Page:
That feeling when you get a new skill.
4K picture, click to enlarge.
I'm still training my brushwork and my speed to complete artwork. My goal, is to sort of bypass drawing or inking totally and draw later with the thin brush while painting. After many failed tests, this one is starting to bring together a lot of aspects that I like. A good reason to share it with you. I hope you'll like it.
I don't have a lot of snapshots of this one, but this early 'block' painting of the process might give you clue of the technique used. I spent a lot of time finding a good brush to block volumes quickly while still having a little texture and not too much mixing or opacity variation to resist doing too early 'over modeling'.
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License: CC BY
David Revoy, www.davidrevoy.com, .
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Tags: #artworks #speedpainting
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This image gives a nice sense of space and fresh air. The light is atmospheric, and the greyer, more diffuse light implies the clouds you can't see. The cliff behind the figure looks like limestone, realistically faulted and eroded, the thicker clouds could be cumulus congestus forming off the cliff's thermal plume, and the flatter ground could be an alpine meadow or grazing-land over, say, shale bedrock (it's rough enough, not as smooth as, say, chalk). Not sure about the wedge-shaped feature in front of the figure.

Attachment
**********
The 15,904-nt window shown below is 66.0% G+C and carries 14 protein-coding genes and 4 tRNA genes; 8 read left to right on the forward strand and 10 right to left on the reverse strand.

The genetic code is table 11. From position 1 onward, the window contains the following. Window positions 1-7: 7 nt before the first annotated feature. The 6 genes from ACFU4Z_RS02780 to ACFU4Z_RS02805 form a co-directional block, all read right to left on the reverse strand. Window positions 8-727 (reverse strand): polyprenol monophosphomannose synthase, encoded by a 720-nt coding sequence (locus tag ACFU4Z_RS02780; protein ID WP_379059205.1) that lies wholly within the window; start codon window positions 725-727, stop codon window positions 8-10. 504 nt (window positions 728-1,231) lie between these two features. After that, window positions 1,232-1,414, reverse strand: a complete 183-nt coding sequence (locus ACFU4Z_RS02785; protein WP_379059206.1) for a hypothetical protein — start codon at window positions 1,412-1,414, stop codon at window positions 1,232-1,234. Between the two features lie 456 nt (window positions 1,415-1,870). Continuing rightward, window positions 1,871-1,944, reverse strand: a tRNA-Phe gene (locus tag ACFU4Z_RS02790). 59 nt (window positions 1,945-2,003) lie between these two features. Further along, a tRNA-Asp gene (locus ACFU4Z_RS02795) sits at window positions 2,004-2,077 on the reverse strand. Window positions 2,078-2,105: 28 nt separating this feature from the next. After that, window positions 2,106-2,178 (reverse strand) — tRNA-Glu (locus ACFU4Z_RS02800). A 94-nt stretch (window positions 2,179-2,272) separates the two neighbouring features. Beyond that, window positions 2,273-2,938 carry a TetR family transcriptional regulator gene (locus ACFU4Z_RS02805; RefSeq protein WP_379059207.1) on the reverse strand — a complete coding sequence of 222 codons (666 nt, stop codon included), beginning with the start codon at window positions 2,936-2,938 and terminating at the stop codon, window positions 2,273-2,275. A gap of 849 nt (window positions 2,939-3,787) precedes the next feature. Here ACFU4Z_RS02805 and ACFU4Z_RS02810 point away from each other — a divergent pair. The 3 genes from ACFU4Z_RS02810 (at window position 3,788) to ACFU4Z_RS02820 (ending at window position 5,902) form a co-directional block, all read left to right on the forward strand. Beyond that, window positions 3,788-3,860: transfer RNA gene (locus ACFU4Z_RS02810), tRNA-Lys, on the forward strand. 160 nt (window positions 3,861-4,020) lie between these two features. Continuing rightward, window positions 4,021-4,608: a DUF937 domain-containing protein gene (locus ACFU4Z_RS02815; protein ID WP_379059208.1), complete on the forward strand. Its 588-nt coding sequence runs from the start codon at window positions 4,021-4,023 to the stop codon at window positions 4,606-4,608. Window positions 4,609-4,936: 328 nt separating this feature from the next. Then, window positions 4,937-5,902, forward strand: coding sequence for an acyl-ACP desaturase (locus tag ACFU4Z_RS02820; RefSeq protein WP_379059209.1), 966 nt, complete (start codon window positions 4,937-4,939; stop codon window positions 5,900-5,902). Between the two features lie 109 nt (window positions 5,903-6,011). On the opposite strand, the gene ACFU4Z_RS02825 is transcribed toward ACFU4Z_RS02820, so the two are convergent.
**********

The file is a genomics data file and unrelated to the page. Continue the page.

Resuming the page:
Despite (or maybe partly because of) being fairly impressionistic, the background gives a sense that it is an impression of reality, not an impression of a cartoon convention. It's nice to see cartoon art without the clouds that look like oversimplified thought bubbles, the mountains that look like vaguely conical spikes, and the vegetal growth forms that no botanist has ever seen.
I mean there's nothing wrong with stylization, but it can get so abstracted and unoriginal that it doesn't bring real experience to mind. It's not possible to convey the feeling of a cold front is coming in and that it might rain soon with thought-bubble clouds, anymore than one can conjure up an ancient oak woodland with trees that look like lollipops. Even if the viewer has never experienced these things, impressions of them have a feel of reality and richness that collections of artistic stereotypes don't.
The contrast between the rough background, smooth metal, and bright hair is also neat.
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